My Lords, as a professional gene editor, I wonder if I might add one tiny comment. In spite of the massive enthusiasm for gene editing, its results are invariably uncertain and, to some extent, unpredictable. Will the Government take that into account when they consider it, particularly in respect of animals and animal welfare?
My Lords, your Lordships’ House has many experts and I am conscious of my lack of knowledge. However, it is absolutely crucial that there are proper procedures. That is why there are well-established controls and why the use of animals in experiments and testing is regulated under the Animal (Scientific Procedures) Act. That is precisely for the reason that we want to advance animal welfare.
To ask Her Majesty’s Government, following the appointment of their General Aviation Champion, when they will set out how future regulation of general aviation will be handled after the United Kingdom’s withdrawal from the European Union; and how this will fit in with plans to reform United Kingdom airspace policy.
My Lords, regulatory oversight of general aviation is shared between the European Aviation Safety Agency and the Civil Aviation Authority. As the Prime Minister made clear in her speech last Friday, we will seek participation in the EASA system after we leave the European Union. The UK’s airspace modernisation programme, together with the aviation strategy, aims to provide a framework that enables industry, including general aviation, and communities to continue working together to deliver airspace modernisation while managing the environmental impacts of aviation.
My Lords, speaking as a GA pilot, I am very interested in success in that sector and in controlled airspace. Can my noble friend confirm that, as the review takes place, we will be looking at the possibility of reducing, not just increasing, controlled airspace to the advantage of that sector? The Minister referred to EASA. Can she please clarify that, in our negotiations for continued involvement with EASA, we will also be negotiating our position to remain members of the various committees under EASA? Can she clarify what our proposals are for international airspace access in the wider setting outside Europe?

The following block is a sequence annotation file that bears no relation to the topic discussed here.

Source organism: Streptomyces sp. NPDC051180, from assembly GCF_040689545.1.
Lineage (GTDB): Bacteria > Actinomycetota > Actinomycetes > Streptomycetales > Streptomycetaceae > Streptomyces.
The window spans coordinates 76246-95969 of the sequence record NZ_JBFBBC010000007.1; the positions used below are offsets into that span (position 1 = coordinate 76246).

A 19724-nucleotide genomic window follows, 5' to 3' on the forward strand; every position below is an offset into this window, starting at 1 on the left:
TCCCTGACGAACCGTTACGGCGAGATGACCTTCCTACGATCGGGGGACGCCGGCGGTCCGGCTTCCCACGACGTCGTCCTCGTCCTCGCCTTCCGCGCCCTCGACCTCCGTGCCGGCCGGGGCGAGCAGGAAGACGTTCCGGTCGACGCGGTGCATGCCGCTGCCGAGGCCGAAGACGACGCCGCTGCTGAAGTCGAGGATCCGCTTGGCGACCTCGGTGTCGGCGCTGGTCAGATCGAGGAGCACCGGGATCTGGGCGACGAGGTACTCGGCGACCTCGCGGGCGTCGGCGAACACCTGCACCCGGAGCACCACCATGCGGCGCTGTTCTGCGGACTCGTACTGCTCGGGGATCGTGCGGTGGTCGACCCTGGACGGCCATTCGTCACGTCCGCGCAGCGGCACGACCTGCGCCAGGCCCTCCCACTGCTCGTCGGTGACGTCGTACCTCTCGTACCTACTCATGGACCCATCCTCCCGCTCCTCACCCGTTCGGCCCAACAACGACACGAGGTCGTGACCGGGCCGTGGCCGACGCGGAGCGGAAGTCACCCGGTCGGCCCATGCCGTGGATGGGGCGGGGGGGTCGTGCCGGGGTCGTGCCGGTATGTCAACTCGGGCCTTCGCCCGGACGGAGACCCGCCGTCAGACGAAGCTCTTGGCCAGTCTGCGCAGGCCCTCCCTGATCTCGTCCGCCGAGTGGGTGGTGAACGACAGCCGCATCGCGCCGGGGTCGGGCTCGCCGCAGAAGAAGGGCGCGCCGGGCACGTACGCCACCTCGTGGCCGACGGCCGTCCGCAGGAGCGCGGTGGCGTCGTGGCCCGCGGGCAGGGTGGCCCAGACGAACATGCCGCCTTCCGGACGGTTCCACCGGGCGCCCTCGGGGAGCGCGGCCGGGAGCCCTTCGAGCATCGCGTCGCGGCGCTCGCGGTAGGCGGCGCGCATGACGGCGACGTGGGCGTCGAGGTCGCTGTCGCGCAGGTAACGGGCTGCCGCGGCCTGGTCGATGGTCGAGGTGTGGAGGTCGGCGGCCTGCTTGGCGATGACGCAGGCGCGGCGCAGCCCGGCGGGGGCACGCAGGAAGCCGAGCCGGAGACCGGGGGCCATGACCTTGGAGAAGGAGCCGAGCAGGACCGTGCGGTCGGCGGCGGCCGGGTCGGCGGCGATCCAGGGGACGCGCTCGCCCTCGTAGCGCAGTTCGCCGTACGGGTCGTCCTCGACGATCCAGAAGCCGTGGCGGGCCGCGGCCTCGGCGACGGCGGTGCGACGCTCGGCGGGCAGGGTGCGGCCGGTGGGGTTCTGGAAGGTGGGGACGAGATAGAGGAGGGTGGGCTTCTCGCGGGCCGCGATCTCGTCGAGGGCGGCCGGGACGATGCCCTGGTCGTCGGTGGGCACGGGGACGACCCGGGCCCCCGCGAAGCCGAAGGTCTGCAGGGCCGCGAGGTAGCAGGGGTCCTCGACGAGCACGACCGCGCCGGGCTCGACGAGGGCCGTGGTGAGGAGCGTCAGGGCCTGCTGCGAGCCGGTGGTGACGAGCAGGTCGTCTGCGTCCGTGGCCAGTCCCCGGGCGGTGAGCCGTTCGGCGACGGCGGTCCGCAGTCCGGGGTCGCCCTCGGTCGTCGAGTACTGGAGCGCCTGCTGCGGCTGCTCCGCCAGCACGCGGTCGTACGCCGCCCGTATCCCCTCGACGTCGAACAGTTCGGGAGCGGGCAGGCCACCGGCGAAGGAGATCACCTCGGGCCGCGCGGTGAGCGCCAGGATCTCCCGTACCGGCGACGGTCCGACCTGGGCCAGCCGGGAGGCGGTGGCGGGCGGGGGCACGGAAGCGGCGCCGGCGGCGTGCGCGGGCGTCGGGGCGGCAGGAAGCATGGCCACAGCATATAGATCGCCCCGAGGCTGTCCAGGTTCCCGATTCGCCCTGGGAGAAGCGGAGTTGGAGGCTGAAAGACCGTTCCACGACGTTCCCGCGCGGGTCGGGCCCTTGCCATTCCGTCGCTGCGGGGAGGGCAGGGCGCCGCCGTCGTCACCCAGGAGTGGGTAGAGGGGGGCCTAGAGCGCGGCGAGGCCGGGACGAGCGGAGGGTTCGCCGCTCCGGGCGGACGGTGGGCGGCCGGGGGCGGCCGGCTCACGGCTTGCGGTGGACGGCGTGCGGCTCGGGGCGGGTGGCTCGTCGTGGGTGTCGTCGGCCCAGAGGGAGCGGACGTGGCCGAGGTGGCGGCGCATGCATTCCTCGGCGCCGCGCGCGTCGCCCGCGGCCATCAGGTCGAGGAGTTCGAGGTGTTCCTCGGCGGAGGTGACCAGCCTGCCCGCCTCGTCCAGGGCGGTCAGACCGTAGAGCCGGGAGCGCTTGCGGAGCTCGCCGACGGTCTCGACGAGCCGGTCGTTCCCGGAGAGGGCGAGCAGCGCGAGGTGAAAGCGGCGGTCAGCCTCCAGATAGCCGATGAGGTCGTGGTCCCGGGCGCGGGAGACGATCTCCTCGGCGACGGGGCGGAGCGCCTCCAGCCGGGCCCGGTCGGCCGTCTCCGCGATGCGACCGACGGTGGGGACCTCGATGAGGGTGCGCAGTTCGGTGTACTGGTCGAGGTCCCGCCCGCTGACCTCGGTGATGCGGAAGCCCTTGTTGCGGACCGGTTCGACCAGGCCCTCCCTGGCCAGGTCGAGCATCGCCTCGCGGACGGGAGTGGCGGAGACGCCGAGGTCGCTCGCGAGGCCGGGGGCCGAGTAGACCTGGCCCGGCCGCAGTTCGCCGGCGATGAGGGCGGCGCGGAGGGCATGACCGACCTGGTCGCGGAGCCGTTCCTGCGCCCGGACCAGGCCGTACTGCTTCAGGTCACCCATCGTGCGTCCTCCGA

I thank my noble friend for his question. The Government absolutely recognise the importance of the general aviation sector, the economic footprint of which is an estimated £3 billion. On controlled airspace, as my noble friend will know, airports often want to increase controlled airspace for safety reasons, which are of course paramount, but when making decisions on airspace changes proposals, which can absolutely consider a reduction in controlled airspace, the CAA has a duty to consider the interests of all stakeholders, including general aviation.
My Lords, in respect of airspace modification, the Americans have for many years used GPS technology for airport approaches. This has resulted in the greater movement of traffic and greater efficiency. The Civil Aviation Authority has, up until now, had two experimental GPS approaches, one in Lydd and the other in Cambridge. Does the noble Baroness know when GPS approaches will be rolled out?